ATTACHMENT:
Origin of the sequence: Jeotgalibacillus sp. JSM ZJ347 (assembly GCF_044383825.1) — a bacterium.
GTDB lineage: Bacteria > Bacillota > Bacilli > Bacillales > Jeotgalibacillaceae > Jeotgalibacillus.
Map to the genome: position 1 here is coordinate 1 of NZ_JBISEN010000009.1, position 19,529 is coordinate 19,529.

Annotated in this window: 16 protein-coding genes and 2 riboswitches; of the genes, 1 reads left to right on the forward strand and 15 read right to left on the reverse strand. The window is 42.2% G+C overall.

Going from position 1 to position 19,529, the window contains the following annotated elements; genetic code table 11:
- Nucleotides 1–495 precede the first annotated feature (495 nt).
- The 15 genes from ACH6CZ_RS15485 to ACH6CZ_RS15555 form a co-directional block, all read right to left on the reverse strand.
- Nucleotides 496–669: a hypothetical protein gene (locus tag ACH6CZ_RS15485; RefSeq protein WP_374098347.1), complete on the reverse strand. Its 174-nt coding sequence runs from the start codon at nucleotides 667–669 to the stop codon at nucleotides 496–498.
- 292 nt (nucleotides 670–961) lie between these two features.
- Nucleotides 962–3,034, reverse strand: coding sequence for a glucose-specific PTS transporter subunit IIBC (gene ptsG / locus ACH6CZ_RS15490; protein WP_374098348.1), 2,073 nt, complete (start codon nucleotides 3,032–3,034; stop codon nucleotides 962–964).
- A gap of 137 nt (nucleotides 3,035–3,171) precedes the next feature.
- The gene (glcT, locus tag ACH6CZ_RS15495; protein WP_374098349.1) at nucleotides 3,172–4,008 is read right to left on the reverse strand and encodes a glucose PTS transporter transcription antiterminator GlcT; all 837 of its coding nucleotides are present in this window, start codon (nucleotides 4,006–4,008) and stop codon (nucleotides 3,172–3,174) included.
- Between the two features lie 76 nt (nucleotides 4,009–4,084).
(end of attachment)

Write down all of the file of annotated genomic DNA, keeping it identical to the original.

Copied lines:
Origin of the sequence: Jeotgalibacillus sp. JSM ZJ347 (assembly GCF_044383825.1) — a bacterium.
GTDB lineage: Bacteria > Bacillota > Bacilli > Bacillales > Jeotgalibacillaceae > Jeotgalibacillus.
Map to the genome: position 1 here is coordinate 1 of NZ_JBISEN010000009.1, position 19,529 is coordinate 19,529.

Annotated in this window: 16 protein-coding genes and 2 riboswitches; of the genes, 1 reads left to right on the forward strand and 15 read right to left on the reverse strand. The window is 42.2% G+C overall.

Going from position 1 to position 19,529, the window contains the following annotated elements; genetic code table 11:
- Nucleotides 1–495 precede the first annotated feature (495 nt).
- The 15 genes from ACH6CZ_RS15485 to ACH6CZ_RS15555 form a co-directional block, all read right to left on the reverse strand.
- Nucleotides 496–669: a hypothetical protein gene (locus tag ACH6CZ_RS15485; RefSeq protein WP_374098347.1), complete on the reverse strand. Its 174-nt coding sequence runs from the start codon at nucleotides 667–669 to the stop codon at nucleotides 496–498.
- 292 nt (nucleotides 670–961) lie between these two features.
- Nucleotides 962–3,034, reverse strand: coding sequence for a glucose-specific PTS transporter subunit IIBC (gene ptsG / locus ACH6CZ_RS15490; protein WP_374098348.1), 2,073 nt, complete (start codon nucleotides 3,032–3,034; stop codon nucleotides 962–964).
- A gap of 137 nt (nucleotides 3,035–3,171) precedes the next feature.
- The gene (glcT, locus tag ACH6CZ_RS15495; protein WP_374098349.1) at nucleotides 3,172–4,008 is read right to left on the reverse strand and encodes a glucose PTS transporter transcription antiterminator GlcT; all 837 of its coding nucleotides are present in this window, start codon (nucleotides 4,006–4,008) and stop codon (nucleotides 3,172–3,174) included.
- Between the two features lie 76 nt (nucleotides 4,009–4,084).